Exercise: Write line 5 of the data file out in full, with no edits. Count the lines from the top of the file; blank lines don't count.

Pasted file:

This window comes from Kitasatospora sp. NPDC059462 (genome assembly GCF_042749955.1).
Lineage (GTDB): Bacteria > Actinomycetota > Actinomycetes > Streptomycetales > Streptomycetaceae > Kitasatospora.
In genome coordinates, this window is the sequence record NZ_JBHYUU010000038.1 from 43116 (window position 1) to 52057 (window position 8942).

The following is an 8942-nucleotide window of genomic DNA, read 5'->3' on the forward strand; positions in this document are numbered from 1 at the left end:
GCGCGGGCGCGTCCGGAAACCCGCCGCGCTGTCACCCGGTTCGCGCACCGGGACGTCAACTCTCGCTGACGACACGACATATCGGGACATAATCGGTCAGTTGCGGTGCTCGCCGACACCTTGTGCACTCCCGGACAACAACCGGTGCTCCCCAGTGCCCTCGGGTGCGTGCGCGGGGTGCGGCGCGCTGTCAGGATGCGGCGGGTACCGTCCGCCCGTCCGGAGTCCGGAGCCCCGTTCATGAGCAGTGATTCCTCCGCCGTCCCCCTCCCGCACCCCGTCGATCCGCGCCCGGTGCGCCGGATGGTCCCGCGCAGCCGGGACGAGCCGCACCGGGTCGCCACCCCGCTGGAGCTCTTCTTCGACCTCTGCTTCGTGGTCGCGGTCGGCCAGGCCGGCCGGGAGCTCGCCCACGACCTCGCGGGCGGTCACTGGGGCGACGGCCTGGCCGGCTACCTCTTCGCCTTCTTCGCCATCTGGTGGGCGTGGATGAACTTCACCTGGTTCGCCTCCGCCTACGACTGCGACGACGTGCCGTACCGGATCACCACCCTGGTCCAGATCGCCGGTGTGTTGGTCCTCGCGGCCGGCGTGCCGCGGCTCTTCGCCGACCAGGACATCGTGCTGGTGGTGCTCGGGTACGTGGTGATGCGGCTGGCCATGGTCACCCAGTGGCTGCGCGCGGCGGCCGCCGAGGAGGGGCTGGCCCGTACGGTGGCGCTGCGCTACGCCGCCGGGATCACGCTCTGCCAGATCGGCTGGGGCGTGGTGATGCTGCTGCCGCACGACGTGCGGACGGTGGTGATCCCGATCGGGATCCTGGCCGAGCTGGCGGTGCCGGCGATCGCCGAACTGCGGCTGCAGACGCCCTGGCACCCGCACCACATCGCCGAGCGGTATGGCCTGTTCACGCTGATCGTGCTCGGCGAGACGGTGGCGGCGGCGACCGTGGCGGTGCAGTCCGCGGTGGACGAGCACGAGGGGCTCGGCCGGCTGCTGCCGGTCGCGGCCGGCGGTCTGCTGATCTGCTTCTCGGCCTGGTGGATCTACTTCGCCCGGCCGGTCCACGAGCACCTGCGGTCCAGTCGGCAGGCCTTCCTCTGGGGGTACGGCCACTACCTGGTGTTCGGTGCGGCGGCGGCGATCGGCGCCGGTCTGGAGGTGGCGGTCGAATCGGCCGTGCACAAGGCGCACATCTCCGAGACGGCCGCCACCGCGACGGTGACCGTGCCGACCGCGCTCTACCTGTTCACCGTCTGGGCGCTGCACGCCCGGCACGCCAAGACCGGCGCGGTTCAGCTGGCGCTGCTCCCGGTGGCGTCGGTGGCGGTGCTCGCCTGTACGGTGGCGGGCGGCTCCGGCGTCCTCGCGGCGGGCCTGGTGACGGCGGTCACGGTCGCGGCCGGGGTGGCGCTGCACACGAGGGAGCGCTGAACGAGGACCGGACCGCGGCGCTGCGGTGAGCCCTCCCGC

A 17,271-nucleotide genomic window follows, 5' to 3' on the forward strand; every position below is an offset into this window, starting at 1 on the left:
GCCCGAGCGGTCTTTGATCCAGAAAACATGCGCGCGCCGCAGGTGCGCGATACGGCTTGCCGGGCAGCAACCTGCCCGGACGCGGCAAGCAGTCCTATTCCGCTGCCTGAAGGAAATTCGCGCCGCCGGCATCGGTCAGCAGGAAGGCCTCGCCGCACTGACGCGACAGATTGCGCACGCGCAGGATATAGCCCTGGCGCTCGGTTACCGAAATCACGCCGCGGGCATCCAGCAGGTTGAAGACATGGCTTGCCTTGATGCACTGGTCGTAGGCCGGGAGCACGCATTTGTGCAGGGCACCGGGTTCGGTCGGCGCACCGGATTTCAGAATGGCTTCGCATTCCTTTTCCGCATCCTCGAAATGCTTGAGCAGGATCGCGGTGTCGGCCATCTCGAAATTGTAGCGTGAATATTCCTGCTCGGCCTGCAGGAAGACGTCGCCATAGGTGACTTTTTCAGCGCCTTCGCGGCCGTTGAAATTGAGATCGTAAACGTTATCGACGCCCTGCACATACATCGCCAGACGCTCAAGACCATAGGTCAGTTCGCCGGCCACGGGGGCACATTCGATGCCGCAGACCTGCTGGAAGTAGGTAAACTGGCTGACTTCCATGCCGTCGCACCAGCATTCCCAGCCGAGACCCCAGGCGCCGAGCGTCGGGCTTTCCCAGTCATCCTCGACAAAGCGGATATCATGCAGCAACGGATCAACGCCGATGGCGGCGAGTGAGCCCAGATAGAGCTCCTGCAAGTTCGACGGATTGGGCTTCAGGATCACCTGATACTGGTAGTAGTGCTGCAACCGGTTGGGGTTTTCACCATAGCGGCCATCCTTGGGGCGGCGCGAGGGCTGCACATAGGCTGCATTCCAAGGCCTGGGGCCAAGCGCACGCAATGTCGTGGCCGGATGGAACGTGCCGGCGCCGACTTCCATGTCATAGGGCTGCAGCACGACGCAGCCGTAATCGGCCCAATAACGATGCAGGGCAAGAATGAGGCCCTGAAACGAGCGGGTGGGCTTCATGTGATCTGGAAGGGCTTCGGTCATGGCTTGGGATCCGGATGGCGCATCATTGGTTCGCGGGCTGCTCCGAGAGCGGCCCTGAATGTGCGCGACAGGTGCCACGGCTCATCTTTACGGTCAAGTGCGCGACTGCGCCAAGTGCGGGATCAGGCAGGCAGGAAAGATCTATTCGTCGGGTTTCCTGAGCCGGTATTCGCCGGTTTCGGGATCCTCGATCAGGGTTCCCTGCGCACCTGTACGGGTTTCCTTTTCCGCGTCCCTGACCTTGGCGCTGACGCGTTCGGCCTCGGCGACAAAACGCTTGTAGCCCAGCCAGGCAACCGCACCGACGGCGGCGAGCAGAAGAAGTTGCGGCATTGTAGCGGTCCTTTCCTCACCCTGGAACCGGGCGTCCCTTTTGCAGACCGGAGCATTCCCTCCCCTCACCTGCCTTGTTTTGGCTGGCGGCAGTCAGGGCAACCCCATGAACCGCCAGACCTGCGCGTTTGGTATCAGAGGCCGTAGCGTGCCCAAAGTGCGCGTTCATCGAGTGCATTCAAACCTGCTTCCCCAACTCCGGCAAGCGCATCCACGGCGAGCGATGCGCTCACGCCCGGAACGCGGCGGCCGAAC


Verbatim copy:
GCGCGGGCGCGTCCGGAAACCCGCCGCGCTGTCACCCGGTTCGCGCACCGGGACGTCAACTCTCGCTGACGACACGACATATCGGGACATAATCGGTCAGTTGCGGTGCTCGCCGACACCTTGTGCACTCCCGGACAACAACCGGTGCTCCCCAGTGCCCTCGGGTGCGTGCGCGGGGTGCGGCGCGCTGTCAGGATGCGGCGGGTACCGTCCGCCCGTCCGGAGTCCGGAGCCCCGTTCATGAGCAGTGATTCCTCCGCCGTCCCCCTCCCGCACCCCGTCGATCCGCGCCCGGTGCGCCGGATGGTCCCGCGCAGCCGGGACGAGCCGCACCGGGTCGCCACCCCGCTGGAGCTCTTCTTCGACCTCTGCTTCGTGGTCGCGGTCGGCCAGGCCGGCCGGGAGCTCGCCCACGACCTCGCGGGCGGTCACTGGGGCGACGGCCTGGCCGGCTACCTCTTCGCCTTCTTCGCCATCTGGTGGGCGTGGATGAACTTCACCTGGTTCGCCTCCGCCTACGACTGCGACGACGTGCCGTACCGGATCACCACCCTGGTCCAGATCGCCGGTGTGTTGGTCCTCGCGGCCGGCGTGCCGCGGCTCTTCGCCGACCAGGACATCGTGCTGGTGGTGCTCGGGTACGTGGTGATGCGGCTGGCCATGGTCACCCAGTGGCTGCGCGCGGCGGCCGCCGAGGAGGGGCTGGCCCGTACGGTGGCGCTGCGCTACGCCGCCGGGATCACGCTCTGCCAGATCGGCTGGGGCGTGGTGATGCTGCTGCCGCACGACGTGCGGACGGTGGTGATCCCGATCGGGATCCTGGCCGAGCTGGCGGTGCCGGCGATCGCCGAACTGCGGCTGCAGACGCCCTGGCACCCGCACCACATCGCCGAGCGGTATGGCCTGTTCACGCTGATCGTGCTCGGCGAGACGGTGGCGGCGGCGACCGTGGCGGTGCAGTCCGCGGTGGACGAGCACGAGGGGCTCGGCCGGCTGCTGCCGGTCGCGGCCGGCGGTCTGCTGATCTGCTTCTCGGCCTGGTGGATCTACTTCGCCCGGCCGGTCCACGAGCACCTGCGGTCCAGTCGGCAGGCCTTCCTCTGGGGGTACGGCCACTACCTGGTGTTCGGTGCGGCGGCGGCGATCGGCGCCGGTCTGGAGGTGGCGGTCGAATCGGCCGTGCACAAGGCGCACATCTCCGAGACGGCCGCCACCGCGACGGTGACCGTGCCGACCGCGCTCTACCTGTTCACCGTCTGGGCGCTGCACGCCCGGCACGCCAAGACCGGCGCGGTTCAGCTGGCGCTGCTCCCGGTGGCGTCGGTGGCGGTGCTCGCCTGTACGGTGGCGGGCGGCTCCGGCGTCCTCGCGGCGGGCCTGGTGACGGCGGTCACGGTCGCGGCCGGGGTGGCGCTGCACACGAGGGAGCGCTGAACGAGGACCGGACCGCGGCGCTGCGGTGAGCCCTCCCGC